Steve Wellens

Programming in the .Net environment

Sponsors

Links

Code Builder for jQuery AJAX (Calling Web Services)

Getting stuck in the cycle of code-build-test, code-build-test… can drain you physically, mentally, emotionally and spiritually. In the back of your mind you know the clock is ticking and you are not making headway. Of course the boss keeps sticking his sweaty head into your tiny cube and asking, "Any progress?" What a jerk. The intern who is supposed to be helping you keeps asking stupid questions he could find on Google: the lazy meathead. The department secretary just told you they lost your time sheet so you'll have to fill out another one: Too bad you didn't make a copy. Your waist is getting thicker and your hair is getting thinner.

Well I can't help you with any of that.

Except, maybe for the first problem; if you are using jQuery's AJAX function, perhaps I can offer relief from the dreaded code-build-test cycle.

To help figure out the myriad of options when using the jQuery AJAX function to access Web Services, I created a web page with the most useful (as far as I know) options in a table with check boxes, values and descriptions. It builds the jQuery AJAX code automatically and you can execute it directly from the web page. We can break the cycle of code-build-test.

Here is a sample of the generated code:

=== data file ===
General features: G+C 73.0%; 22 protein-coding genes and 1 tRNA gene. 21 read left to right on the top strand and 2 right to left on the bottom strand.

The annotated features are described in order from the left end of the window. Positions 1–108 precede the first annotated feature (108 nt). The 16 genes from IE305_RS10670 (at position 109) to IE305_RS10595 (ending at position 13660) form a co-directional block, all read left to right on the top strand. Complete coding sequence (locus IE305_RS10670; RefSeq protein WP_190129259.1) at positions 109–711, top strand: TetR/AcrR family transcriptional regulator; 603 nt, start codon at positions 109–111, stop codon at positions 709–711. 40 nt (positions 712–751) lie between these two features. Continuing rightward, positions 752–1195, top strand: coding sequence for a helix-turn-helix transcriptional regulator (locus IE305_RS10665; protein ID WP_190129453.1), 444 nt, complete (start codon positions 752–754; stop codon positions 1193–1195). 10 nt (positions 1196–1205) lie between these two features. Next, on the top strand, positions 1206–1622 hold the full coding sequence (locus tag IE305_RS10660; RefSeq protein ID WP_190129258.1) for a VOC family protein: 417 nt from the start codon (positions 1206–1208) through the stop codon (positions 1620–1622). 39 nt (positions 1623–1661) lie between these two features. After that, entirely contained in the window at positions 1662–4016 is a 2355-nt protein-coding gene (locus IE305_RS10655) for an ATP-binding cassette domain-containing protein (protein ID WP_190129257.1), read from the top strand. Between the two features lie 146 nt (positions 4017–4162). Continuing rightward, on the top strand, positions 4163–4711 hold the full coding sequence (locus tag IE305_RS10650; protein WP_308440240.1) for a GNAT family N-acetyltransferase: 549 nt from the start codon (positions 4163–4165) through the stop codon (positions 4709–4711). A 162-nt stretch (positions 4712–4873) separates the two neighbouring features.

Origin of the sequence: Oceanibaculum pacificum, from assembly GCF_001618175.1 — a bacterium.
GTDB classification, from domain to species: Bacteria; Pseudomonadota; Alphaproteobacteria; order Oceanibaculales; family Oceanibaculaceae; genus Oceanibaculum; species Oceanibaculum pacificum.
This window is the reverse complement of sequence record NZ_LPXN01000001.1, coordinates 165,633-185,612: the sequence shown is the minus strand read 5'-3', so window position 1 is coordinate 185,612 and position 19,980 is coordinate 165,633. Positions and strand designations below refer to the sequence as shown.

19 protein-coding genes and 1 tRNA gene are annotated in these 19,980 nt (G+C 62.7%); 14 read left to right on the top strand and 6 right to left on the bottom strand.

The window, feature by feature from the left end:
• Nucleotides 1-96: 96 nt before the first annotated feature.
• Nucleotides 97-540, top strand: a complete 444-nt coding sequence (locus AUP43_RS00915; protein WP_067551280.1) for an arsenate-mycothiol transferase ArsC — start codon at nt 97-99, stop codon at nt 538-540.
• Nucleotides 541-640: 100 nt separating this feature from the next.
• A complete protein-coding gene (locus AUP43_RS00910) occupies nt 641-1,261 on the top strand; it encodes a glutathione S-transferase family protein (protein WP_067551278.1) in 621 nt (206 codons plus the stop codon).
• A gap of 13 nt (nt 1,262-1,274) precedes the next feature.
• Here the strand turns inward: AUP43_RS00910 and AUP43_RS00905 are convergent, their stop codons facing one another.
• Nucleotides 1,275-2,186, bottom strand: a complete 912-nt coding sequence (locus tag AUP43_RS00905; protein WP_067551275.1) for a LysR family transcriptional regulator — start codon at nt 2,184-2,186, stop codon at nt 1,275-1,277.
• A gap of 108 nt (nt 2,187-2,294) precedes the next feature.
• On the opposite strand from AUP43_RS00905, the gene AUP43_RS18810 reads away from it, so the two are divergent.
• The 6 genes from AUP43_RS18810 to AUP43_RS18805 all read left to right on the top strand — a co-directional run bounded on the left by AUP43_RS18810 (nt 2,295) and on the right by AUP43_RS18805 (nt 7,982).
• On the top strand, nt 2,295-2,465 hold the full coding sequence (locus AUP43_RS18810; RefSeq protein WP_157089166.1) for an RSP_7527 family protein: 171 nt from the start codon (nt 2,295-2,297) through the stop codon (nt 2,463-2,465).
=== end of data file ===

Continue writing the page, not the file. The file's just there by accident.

Here is part of the Settings table:

Here are three divs I connected to three events to display the results:

So, as you enable options and change their values, the code is updated. You click the Execute button and wait for the server to respond.

I managed to get the code (JavaScript, CSS and HTML) into one file. Only the jQuery code is external. So if you are developing calls into a local project, you could download (steal/borrow) the page and put it into your own directory for testing.

Notes:

The HTML5 CSS property resize:both did not work correctly in all the browsers I tested (OK, it was IE) so I used the jQuery function resizeable.

I thought about putting up an hour glass cursor while waiting for the calls to finish or time out. But the 'A' in AJAX stands for Asynchronous, the web page is not blocked waiting for the server. An hour glass cursor would be inappropriate.

I put Save and Restore buttons in so if you get something that works, you can save it. Then feel free to experiment knowing you can always go back to a known good set of options. Typically most people will use this to find the minimum set of options. To remember the settings, I use localStorage, an HTML 5 feature.

Here are a few free public web services I tested the page with:

http://query.yahooapis.com/v1/public/yql?q=select%20item%20from%20weather.forecast%20where%20location%3D%2248907%22&format=json

 http://api.geonames.org/postalCodeLookupJSON?postalcode=55427&country=US&username=demo

I linked the jQuery libraries locally. In theory, CDN's are a great idea. In reality, they can paralyze sites. The next time you see a web page that is stuck loading, look at the status bar. Chances are it's loading from an external site.

I'm not an expert at jQuery AJAX by any means. If you see something I missed, or something useful that could be added to the page, please contact me.

And, before I forget, a link to the web page: jQuery AJAX Code Builder

This was a fun project. I hope someone finds it useful.

Steve Wellens

Comments

No Comments